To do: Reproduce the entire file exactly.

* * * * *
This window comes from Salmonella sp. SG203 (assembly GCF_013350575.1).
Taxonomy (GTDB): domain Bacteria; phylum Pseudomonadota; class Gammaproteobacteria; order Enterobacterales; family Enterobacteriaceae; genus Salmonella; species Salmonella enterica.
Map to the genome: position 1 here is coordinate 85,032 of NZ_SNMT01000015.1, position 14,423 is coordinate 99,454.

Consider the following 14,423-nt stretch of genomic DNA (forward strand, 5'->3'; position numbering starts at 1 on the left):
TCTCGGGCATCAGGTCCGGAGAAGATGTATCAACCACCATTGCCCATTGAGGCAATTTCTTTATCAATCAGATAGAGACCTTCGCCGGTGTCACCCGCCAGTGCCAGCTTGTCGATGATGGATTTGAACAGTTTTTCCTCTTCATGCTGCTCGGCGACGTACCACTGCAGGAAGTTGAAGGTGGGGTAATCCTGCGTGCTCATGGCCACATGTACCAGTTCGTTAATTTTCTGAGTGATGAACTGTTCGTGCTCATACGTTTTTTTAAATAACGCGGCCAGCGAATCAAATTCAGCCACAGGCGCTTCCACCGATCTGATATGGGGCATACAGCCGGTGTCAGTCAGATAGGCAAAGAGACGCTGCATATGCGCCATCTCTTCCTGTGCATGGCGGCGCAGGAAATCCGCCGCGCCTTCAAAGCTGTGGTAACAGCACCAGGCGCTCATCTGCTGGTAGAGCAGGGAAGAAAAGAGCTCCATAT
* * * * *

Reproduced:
This window comes from Salmonella sp. SG203 (assembly GCF_013350575.1).
Taxonomy (GTDB): domain Bacteria; phylum Pseudomonadota; class Gammaproteobacteria; order Enterobacterales; family Enterobacteriaceae; genus Salmonella; species Salmonella enterica.
Map to the genome: position 1 here is coordinate 85,032 of NZ_SNMT01000015.1, position 14,423 is coordinate 99,454.

Consider the following 14,423-nt stretch of genomic DNA (forward strand, 5'->3'; position numbering starts at 1 on the left):
TCTCGGGCATCAGGTCCGGAGAAGATGTATCAACCACCATTGCCCATTGAGGCAATTTCTTTATCAATCAGATAGAGACCTTCGCCGGTGTCACCCGCCAGTGCCAGCTTGTCGATGATGGATTTGAACAGTTTTTCCTCTTCATGCTGCTCGGCGACGTACCACTGCAGGAAGTTGAAGGTGGGGTAATCCTGCGTGCTCATGGCCACATGTACCAGTTCGTTAATTTTCTGAGTGATGAACTGTTCGTGCTCATACGTTTTTTTAAATAACGCGGCCAGCGAATCAAATTCAGCCACAGGCGCTTCCACCGATCTGATATGGGGCATACAGCCGGTGTCAGTCAGATAGGCAAAGAGACGCTGCATATGCGCCATCTCTTCCTGTGCATGGCGGCGCAGGAAATCCGCCGCGCCTTCAAAGCTGTGGTAACAGCACCAGGCGCTCATCTGCTGGTAGAGCAGGGAAGAAAAGAGCTCCATAT